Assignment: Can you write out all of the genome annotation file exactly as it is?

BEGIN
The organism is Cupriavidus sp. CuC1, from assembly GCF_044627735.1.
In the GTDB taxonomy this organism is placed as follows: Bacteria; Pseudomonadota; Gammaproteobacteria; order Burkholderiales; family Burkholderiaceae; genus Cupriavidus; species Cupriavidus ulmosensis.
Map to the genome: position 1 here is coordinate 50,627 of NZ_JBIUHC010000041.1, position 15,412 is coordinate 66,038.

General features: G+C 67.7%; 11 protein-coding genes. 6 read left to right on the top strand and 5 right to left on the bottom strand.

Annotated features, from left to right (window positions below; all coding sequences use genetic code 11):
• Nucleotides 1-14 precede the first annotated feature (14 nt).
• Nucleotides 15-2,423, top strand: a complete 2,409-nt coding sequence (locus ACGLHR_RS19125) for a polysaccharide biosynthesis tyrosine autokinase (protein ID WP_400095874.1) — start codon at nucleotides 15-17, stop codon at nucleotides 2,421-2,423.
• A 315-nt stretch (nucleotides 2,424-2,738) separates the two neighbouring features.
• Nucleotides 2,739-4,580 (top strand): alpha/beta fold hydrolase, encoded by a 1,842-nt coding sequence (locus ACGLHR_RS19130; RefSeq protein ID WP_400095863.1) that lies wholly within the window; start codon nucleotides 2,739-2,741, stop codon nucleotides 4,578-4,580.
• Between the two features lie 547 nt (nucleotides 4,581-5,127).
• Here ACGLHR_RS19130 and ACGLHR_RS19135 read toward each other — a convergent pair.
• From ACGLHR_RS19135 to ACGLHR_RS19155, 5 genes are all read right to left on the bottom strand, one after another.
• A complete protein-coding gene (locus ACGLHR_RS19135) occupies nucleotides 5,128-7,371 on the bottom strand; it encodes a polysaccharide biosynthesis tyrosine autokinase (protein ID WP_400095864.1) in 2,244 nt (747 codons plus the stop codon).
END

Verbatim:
The organism is Cupriavidus sp. CuC1, from assembly GCF_044627735.1.
In the GTDB taxonomy this organism is placed as follows: Bacteria; Pseudomonadota; Gammaproteobacteria; order Burkholderiales; family Burkholderiaceae; genus Cupriavidus; species Cupriavidus ulmosensis.
Map to the genome: position 1 here is coordinate 50,627 of NZ_JBIUHC010000041.1, position 15,412 is coordinate 66,038.

General features: G+C 67.7%; 11 protein-coding genes. 6 read left to right on the top strand and 5 right to left on the bottom strand.

Annotated features, from left to right (window positions below; all coding sequences use genetic code 11):
• Nucleotides 1-14 precede the first annotated feature (14 nt).
• Nucleotides 15-2,423, top strand: a complete 2,409-nt coding sequence (locus ACGLHR_RS19125) for a polysaccharide biosynthesis tyrosine autokinase (protein ID WP_400095874.1) — start codon at nucleotides 15-17, stop codon at nucleotides 2,421-2,423.
• A 315-nt stretch (nucleotides 2,424-2,738) separates the two neighbouring features.
• Nucleotides 2,739-4,580 (top strand): alpha/beta fold hydrolase, encoded by a 1,842-nt coding sequence (locus ACGLHR_RS19130; RefSeq protein ID WP_400095863.1) that lies wholly within the window; start codon nucleotides 2,739-2,741, stop codon nucleotides 4,578-4,580.
• Between the two features lie 547 nt (nucleotides 4,581-5,127).
• Here ACGLHR_RS19130 and ACGLHR_RS19135 read toward each other — a convergent pair.
• From ACGLHR_RS19135 to ACGLHR_RS19155, 5 genes are all read right to left on the bottom strand, one after another.
• A complete protein-coding gene (locus ACGLHR_RS19135) occupies nucleotides 5,128-7,371 on the bottom strand; it encodes a polysaccharide biosynthesis tyrosine autokinase (protein ID WP_400095864.1) in 2,244 nt (747 codons plus the stop codon).